Yesterday, Google outlined the changes it will make to comply with the EU’s Digital Markets Act (DMA), which comes into effect today. One important detail it left out, however, was whether it would charge developers who direct users outside of the Play Store to sideload apps — and if so, how much.

Now Google has revealed that it will indeed charge developers even if they don’t use the Play Store, just like Apple did with the App Store. According to new details discovered in Play Console Help Sectionthe company will charge two new fees:

  1. Initial acquisition fee of 10% for in-app purchases or 5% for two-year subscriptions. This represents the value provided by Play to facilitate initial user acquisition.

  2. Ongoing service fee of 17% for in-app purchases or 7% for subscriptions. This covers current Play services such as parental controls, security, fraud prevention and app updates.

Developers can waive ongoing fees after two years if users agree, but current Play services will no longer apply. “Since users acquired the app through Play with the expectation of services such as parental controls, security scanning, fraud prevention, and continuous app updates, termination of services also requires user consent,” Google said.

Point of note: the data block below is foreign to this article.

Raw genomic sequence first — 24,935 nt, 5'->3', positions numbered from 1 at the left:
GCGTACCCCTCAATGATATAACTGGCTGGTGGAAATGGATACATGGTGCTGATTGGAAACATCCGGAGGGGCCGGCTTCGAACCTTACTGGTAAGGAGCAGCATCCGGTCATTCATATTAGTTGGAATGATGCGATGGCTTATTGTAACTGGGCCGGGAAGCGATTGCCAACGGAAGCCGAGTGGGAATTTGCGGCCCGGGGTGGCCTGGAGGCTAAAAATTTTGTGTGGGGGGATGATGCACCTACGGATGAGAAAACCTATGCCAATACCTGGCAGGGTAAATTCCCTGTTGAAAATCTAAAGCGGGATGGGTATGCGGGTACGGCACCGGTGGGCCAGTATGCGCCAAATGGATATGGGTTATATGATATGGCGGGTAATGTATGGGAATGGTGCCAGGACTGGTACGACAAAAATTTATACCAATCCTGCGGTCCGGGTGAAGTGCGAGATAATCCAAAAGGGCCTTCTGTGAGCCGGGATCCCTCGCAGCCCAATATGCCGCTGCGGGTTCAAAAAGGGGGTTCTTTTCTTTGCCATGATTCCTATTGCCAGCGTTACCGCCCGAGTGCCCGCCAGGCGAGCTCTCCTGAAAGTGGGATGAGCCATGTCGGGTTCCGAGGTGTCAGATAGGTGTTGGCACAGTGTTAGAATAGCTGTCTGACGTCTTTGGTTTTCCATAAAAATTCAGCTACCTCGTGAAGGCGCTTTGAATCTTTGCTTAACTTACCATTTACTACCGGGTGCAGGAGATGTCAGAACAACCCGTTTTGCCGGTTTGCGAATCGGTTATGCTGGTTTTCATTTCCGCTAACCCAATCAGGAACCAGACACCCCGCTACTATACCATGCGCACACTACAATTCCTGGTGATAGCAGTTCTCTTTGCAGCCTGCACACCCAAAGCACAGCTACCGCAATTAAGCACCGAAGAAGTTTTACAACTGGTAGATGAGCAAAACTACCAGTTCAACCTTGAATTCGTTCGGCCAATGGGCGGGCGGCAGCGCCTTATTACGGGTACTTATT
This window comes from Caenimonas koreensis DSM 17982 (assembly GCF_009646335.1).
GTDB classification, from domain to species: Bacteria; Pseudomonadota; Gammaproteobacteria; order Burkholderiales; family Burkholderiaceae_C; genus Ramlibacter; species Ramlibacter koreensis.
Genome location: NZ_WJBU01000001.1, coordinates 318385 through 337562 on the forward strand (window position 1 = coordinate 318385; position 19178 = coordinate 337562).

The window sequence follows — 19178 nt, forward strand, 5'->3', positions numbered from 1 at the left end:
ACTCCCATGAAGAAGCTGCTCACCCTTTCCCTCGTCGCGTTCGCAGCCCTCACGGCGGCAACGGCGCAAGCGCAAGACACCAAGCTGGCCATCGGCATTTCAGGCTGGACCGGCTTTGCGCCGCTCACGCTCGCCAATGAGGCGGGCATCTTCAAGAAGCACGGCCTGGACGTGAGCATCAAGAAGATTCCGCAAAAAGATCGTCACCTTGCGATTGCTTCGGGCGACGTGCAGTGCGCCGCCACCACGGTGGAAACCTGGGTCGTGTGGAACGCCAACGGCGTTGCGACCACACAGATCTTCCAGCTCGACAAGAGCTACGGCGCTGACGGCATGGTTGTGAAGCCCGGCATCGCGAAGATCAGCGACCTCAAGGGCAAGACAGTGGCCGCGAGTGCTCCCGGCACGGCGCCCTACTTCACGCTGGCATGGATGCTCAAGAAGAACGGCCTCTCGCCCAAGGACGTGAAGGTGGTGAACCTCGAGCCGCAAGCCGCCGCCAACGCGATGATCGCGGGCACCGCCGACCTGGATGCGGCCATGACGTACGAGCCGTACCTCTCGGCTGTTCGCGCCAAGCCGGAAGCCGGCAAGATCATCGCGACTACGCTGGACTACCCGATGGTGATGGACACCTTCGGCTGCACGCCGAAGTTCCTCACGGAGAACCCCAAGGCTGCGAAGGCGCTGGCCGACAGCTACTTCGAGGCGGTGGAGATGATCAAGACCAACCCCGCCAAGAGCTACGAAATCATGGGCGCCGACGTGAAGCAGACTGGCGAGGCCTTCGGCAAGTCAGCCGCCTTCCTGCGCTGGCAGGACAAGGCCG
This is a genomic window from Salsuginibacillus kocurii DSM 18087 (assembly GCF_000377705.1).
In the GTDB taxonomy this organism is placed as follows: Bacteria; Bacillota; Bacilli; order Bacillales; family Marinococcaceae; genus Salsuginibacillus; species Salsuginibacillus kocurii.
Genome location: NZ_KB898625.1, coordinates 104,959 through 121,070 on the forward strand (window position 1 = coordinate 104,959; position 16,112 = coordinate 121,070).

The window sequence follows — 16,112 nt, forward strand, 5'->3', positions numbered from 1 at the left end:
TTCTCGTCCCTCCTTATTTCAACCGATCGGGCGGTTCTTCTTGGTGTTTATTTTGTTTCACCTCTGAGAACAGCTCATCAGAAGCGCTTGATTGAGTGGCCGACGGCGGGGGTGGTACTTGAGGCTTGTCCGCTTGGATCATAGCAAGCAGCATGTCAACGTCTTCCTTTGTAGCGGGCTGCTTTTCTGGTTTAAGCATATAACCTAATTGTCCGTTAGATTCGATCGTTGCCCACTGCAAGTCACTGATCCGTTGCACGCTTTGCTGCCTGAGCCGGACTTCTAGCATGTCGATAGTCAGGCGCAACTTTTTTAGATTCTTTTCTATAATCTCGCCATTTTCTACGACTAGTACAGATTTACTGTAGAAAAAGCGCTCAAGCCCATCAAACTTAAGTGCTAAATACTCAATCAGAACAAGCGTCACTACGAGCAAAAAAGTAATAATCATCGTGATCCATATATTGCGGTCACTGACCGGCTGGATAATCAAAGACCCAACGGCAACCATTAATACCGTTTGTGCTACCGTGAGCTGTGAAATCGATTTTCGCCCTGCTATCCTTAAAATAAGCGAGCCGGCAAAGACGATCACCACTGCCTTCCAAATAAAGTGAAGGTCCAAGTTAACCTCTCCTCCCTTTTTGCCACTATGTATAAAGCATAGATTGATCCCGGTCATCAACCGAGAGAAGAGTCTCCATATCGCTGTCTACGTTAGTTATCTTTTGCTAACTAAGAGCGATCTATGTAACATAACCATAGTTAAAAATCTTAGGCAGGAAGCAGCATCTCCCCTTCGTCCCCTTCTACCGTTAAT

Google included the following chart to show how fees would apply for a hypothetical “Fanstiq app”:

Google is following Apple's lead by adding new fees for developers in the EU


With this, Google is taking a similar approach to Apple, which has reduced App Store commissions but introduced new fees. Namely, Apple tacked on a new 3 percent “payment processing” fee for transactions that go through its store. And a new “core technology fee” will charge a flat fee of €0.50 for all app downloads, whether they come from the App Store or a third-party website, after the first 1 million installs.

Google justifies the fees by touting the value it provides in the Android ecosystem: “Play fees support our investment in Android and Google Play and reflect value provided by Android and Playincluding enabling us to distribute Android for free and provide the ever-growing set of tools and services that help developers build successful businesses while keeping our platforms safe and secure for billions of users around the world.”

Epic CEO Tim Sweeney already criticized Google’s DMA compliance announcement yesterday before the new fees were even published. “Google has announced its malicious plans to comply with the European DMA law… it looks like their illegal anti-management policy will be replaced by a new Google tax on web transactions. We’ll likely learn soon how he and other developers react to new fees.